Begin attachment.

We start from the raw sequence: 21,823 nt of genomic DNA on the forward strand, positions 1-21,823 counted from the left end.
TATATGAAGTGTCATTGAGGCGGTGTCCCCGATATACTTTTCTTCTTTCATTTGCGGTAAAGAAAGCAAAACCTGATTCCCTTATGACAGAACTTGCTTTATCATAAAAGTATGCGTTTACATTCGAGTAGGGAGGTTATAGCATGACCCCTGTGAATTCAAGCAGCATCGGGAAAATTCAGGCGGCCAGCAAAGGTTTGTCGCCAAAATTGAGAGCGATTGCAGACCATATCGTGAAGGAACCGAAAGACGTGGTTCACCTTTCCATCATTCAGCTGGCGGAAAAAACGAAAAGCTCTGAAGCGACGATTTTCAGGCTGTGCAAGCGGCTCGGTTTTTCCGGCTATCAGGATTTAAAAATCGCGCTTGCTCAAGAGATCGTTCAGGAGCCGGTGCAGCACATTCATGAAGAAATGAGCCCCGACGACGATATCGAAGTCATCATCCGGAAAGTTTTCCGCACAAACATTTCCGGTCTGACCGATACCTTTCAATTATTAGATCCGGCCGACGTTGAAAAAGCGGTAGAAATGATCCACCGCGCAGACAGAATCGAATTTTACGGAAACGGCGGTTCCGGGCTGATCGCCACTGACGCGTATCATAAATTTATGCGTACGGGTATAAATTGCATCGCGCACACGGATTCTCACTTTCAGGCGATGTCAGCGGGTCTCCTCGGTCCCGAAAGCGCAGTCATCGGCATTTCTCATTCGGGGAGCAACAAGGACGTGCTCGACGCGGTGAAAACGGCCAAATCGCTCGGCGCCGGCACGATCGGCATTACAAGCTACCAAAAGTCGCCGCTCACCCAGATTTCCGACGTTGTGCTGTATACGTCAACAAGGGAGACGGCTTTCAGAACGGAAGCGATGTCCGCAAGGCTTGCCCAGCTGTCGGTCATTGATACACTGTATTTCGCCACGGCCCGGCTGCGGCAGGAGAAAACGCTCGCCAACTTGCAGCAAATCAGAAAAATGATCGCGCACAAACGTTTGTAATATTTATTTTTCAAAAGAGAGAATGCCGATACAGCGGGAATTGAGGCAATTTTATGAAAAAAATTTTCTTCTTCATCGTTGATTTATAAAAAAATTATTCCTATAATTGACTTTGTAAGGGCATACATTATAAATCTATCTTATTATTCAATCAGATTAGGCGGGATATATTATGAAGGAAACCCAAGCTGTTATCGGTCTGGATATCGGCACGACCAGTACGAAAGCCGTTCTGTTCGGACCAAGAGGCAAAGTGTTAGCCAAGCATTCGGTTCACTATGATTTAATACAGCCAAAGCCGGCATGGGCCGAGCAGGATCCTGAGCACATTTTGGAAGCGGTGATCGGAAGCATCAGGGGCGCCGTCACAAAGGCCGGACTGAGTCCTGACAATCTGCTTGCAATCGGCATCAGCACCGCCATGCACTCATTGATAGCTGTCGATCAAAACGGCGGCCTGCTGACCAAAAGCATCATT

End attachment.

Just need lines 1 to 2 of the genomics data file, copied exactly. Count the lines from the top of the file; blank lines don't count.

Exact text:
We start from the raw sequence: 21,823 nt of genomic DNA on the forward strand, positions 1-21,823 counted from the left end.
TATATGAAGTGTCATTGAGGCGGTGTCCCCGATATACTTTTCTTCTTTCATTTGCGGTAAAGAAAGCAAAACCTGATTCCCTTATGACAGAACTTGCTTTATCATAAAAGTATGCGTTTACATTCGAGTAGGGAGGTTATAGCATGACCCCTGTGAATTCAAGCAGCATCGGGAAAATTCAGGCGGCCAGCAAAGGTTTGTCGCCAAAATTGAGAGCGATTGCAGACCATATCGTGAAGGAACCGAAAGACGTGGTTCACCTTTCCATCATTCAGCTGGCGGAAAAAACGAAAAGCTCTGAAGCGACGATTTTCAGGCTGTGCAAGCGGCTCGGTTTTTCCGGCTATCAGGATTTAAAAATCGCGCTTGCTCAAGAGATCGTTCAGGAGCCGGTGCAGCACATTCATGAAGAAATGAGCCCCGACGACGATATCGAAGTCATCATCCGGAAAGTTTTCCGCACAAACATTTCCGGTCTGACCGATACCTTTCAATTATTAGATCCGGCCGACGTTGAAAAAGCGGTAGAAATGATCCACCGCGCAGACAGAATCGAATTTTACGGAAACGGCGGTTCCGGGCTGATCGCCACTGACGCGTATCATAAATTTATGCGTACGGGTATAAATTGCATCGCGCACACGGATTCTCACTTTCAGGCGATGTCAGCGGGTCTCCTCGGTCCCGAAAGCGCAGTCATCGGCATTTCTCATTCGGGGAGCAACAAGGACGTGCTCGACGCGGTGAAAACGGCCAAATCGCTCGGCGCCGGCACGATCGGCATTACAAGCTACCAAAAGTCGCCGCTCACCCAGATTTCCGACGTTGTGCTGTATACGTCAACAAGGGAGACGGCTTTCAGAACGGAAGCGATGTCCGCAAGGCTTGCCCAGCTGTCGGTCATTGATACACTGTATTTCGCCACGGCCCGGCTGCGGCAGGAGAAAACGCTCGCCAACTTGCAGCAAATCAGAAAAATGATCGCGCACAAACGTTTGTAATATTTATTTTTCAAAAGAGAGAATGCCGATACAGCGGGAATTGAGGCAATTTTATGAAAAAAATTTTCTTCTTCATCGTTGATTTATAAAAAAATTATTCCTATAATTGACTTTGTAAGGGCATACATTATAAATCTATCTTATTATTCAATCAGATTAGGCGGGATATATTATGAAGGAAACCCAAGCTGTTATCGGTCTGGATATCGGCACGACCAGTACGAAAGCCGTTCTGTTCGGACCAAGAGGCAAAGTGTTAGCCAAGCATTCGGTTCACTATGATTTAATACAGCCAAAGCCGGCATGGGCCGAGCAGGATCCTGAGCACATTTTGGAAGCGGTGATCGGAAGCATCAGGGGCGCCGTCACAAAGGCCGGACTGAGTCCTGACAATCTGCTTGCAATCGGCATCAGCACCGCCATGCACTCATTGATAGCTGTCGATCAAAACGGCGGCCTGCTGACCAAAAGCATCATT